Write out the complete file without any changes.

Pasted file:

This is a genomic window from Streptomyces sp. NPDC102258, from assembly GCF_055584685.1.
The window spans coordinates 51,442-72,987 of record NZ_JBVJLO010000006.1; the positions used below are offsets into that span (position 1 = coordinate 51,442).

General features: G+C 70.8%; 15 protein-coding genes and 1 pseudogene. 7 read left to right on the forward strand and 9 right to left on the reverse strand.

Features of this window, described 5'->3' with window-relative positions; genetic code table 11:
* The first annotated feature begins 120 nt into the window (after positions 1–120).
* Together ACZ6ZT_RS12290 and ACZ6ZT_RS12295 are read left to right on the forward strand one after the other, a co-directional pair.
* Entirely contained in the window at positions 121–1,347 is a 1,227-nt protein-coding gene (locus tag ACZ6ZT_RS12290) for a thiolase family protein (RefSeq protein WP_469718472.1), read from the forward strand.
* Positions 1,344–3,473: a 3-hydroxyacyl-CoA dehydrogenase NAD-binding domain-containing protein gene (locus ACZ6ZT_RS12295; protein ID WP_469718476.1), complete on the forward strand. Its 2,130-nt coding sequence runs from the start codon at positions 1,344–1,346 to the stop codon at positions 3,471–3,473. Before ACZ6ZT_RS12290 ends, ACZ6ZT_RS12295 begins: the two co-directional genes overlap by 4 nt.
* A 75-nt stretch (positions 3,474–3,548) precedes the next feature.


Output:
This is a genomic window from Streptomyces sp. NPDC102258, from assembly GCF_055584685.1.
The window spans coordinates 51,442-72,987 of record NZ_JBVJLO010000006.1; the positions used below are offsets into that span (position 1 = coordinate 51,442).

General features: G+C 70.8%; 15 protein-coding genes and 1 pseudogene. 7 read left to right on the forward strand and 9 right to left on the reverse strand.

Features of this window, described 5'->3' with window-relative positions; genetic code table 11:
* The first annotated feature begins 120 nt into the window (after positions 1–120).
* Together ACZ6ZT_RS12290 and ACZ6ZT_RS12295 are read left to right on the forward strand one after the other, a co-directional pair.
* Entirely contained in the window at positions 121–1,347 is a 1,227-nt protein-coding gene (locus tag ACZ6ZT_RS12290) for a thiolase family protein (RefSeq protein WP_469718472.1), read from the forward strand.
* Positions 1,344–3,473: a 3-hydroxyacyl-CoA dehydrogenase NAD-binding domain-containing protein gene (locus ACZ6ZT_RS12295; protein ID WP_469718476.1), complete on the forward strand. Its 2,130-nt coding sequence runs from the start codon at positions 1,344–1,346 to the stop codon at positions 3,471–3,473. Before ACZ6ZT_RS12290 ends, ACZ6ZT_RS12295 begins: the two co-directional genes overlap by 4 nt.
* A 75-nt stretch (positions 3,474–3,548) precedes the next feature.